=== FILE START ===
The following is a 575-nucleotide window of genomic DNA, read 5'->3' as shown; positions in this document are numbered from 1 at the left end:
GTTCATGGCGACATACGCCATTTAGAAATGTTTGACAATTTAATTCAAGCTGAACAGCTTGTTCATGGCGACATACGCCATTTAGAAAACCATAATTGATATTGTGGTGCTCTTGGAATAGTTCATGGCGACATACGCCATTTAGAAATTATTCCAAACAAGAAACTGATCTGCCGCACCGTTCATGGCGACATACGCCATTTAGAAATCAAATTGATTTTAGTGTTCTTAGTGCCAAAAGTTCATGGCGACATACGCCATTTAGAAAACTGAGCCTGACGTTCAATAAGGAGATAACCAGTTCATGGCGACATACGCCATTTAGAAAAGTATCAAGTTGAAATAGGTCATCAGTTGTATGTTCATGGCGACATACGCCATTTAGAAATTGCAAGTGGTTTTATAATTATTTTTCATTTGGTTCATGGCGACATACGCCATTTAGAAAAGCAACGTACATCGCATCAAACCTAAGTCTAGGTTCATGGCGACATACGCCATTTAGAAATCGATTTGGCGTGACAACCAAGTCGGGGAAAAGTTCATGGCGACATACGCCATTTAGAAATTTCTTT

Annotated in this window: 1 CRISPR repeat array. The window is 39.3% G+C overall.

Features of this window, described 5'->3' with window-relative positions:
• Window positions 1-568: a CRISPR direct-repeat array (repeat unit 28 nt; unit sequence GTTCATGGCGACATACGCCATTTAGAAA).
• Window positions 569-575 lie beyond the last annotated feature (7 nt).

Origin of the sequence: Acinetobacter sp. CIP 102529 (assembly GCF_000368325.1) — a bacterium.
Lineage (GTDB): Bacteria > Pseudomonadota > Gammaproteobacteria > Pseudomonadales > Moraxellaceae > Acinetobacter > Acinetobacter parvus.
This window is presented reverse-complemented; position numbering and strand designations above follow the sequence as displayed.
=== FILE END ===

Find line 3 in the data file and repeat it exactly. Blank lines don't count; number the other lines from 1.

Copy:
Annotated in this window: 1 CRISPR repeat array. The window is 39.3% G+C overall.